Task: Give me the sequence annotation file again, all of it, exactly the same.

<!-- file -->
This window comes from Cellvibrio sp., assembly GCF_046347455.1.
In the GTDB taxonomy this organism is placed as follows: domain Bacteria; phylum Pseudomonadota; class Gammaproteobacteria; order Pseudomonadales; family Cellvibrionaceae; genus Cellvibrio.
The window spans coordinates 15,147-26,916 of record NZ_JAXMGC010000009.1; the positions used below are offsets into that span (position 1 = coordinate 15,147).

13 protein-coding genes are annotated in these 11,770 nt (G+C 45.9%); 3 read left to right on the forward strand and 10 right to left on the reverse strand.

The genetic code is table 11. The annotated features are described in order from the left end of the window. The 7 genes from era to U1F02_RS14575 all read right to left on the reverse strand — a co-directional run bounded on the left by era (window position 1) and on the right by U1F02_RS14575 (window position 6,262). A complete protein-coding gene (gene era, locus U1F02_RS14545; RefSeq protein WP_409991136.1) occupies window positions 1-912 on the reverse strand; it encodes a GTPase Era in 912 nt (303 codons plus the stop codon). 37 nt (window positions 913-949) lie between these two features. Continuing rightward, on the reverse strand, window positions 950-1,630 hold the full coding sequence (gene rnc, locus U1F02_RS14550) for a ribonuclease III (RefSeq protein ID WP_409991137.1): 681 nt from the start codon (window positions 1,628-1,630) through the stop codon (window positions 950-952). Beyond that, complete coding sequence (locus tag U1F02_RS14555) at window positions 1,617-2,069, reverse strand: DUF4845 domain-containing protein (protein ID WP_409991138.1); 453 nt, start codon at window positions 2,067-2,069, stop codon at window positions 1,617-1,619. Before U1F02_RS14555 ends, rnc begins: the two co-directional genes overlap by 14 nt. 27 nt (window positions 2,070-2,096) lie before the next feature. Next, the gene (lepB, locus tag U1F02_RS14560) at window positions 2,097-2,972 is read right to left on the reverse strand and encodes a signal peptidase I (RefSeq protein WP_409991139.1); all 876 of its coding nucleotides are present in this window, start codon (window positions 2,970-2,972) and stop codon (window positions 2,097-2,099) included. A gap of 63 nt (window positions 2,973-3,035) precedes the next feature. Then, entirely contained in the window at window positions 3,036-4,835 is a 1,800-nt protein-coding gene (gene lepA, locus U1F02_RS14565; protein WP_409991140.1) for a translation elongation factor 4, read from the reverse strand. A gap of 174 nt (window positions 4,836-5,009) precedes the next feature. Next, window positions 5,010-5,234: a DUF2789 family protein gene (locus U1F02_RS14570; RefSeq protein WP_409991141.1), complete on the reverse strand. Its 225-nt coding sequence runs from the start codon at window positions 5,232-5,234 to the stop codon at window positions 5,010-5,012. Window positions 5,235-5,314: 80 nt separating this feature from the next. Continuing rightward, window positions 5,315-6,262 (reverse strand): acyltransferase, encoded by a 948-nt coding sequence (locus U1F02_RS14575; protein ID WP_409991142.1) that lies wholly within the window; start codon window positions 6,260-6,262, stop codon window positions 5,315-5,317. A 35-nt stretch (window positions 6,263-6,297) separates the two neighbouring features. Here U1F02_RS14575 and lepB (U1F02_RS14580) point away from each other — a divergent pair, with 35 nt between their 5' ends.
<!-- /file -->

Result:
This window comes from Cellvibrio sp., assembly GCF_046347455.1.
In the GTDB taxonomy this organism is placed as follows: domain Bacteria; phylum Pseudomonadota; class Gammaproteobacteria; order Pseudomonadales; family Cellvibrionaceae; genus Cellvibrio.
The window spans coordinates 15,147-26,916 of record NZ_JAXMGC010000009.1; the positions used below are offsets into that span (position 1 = coordinate 15,147).

13 protein-coding genes are annotated in these 11,770 nt (G+C 45.9%); 3 read left to right on the forward strand and 10 right to left on the reverse strand.

The genetic code is table 11. The annotated features are described in order from the left end of the window. The 7 genes from era to U1F02_RS14575 all read right to left on the reverse strand — a co-directional run bounded on the left by era (window position 1) and on the right by U1F02_RS14575 (window position 6,262). A complete protein-coding gene (gene era, locus U1F02_RS14545; RefSeq protein WP_409991136.1) occupies window positions 1-912 on the reverse strand; it encodes a GTPase Era in 912 nt (303 codons plus the stop codon). 37 nt (window positions 913-949) lie between these two features. Continuing rightward, on the reverse strand, window positions 950-1,630 hold the full coding sequence (gene rnc, locus U1F02_RS14550) for a ribonuclease III (RefSeq protein ID WP_409991137.1): 681 nt from the start codon (window positions 1,628-1,630) through the stop codon (window positions 950-952). Beyond that, complete coding sequence (locus tag U1F02_RS14555) at window positions 1,617-2,069, reverse strand: DUF4845 domain-containing protein (protein ID WP_409991138.1); 453 nt, start codon at window positions 2,067-2,069, stop codon at window positions 1,617-1,619. Before U1F02_RS14555 ends, rnc begins: the two co-directional genes overlap by 14 nt. 27 nt (window positions 2,070-2,096) lie before the next feature. Next, the gene (lepB, locus tag U1F02_RS14560) at window positions 2,097-2,972 is read right to left on the reverse strand and encodes a signal peptidase I (RefSeq protein WP_409991139.1); all 876 of its coding nucleotides are present in this window, start codon (window positions 2,970-2,972) and stop codon (window positions 2,097-2,099) included. A gap of 63 nt (window positions 2,973-3,035) precedes the next feature. Then, entirely contained in the window at window positions 3,036-4,835 is a 1,800-nt protein-coding gene (gene lepA, locus U1F02_RS14565; protein WP_409991140.1) for a translation elongation factor 4, read from the reverse strand. A gap of 174 nt (window positions 4,836-5,009) precedes the next feature. Next, window positions 5,010-5,234: a DUF2789 family protein gene (locus U1F02_RS14570; RefSeq protein WP_409991141.1), complete on the reverse strand. Its 225-nt coding sequence runs from the start codon at window positions 5,232-5,234 to the stop codon at window positions 5,010-5,012. Window positions 5,235-5,314: 80 nt separating this feature from the next. Continuing rightward, window positions 5,315-6,262 (reverse strand): acyltransferase, encoded by a 948-nt coding sequence (locus U1F02_RS14575; protein ID WP_409991142.1) that lies wholly within the window; start codon window positions 6,260-6,262, stop codon window positions 5,315-5,317. A 35-nt stretch (window positions 6,263-6,297) separates the two neighbouring features. Here U1F02_RS14575 and lepB (U1F02_RS14580) point away from each other — a divergent pair, with 35 nt between their 5' ends.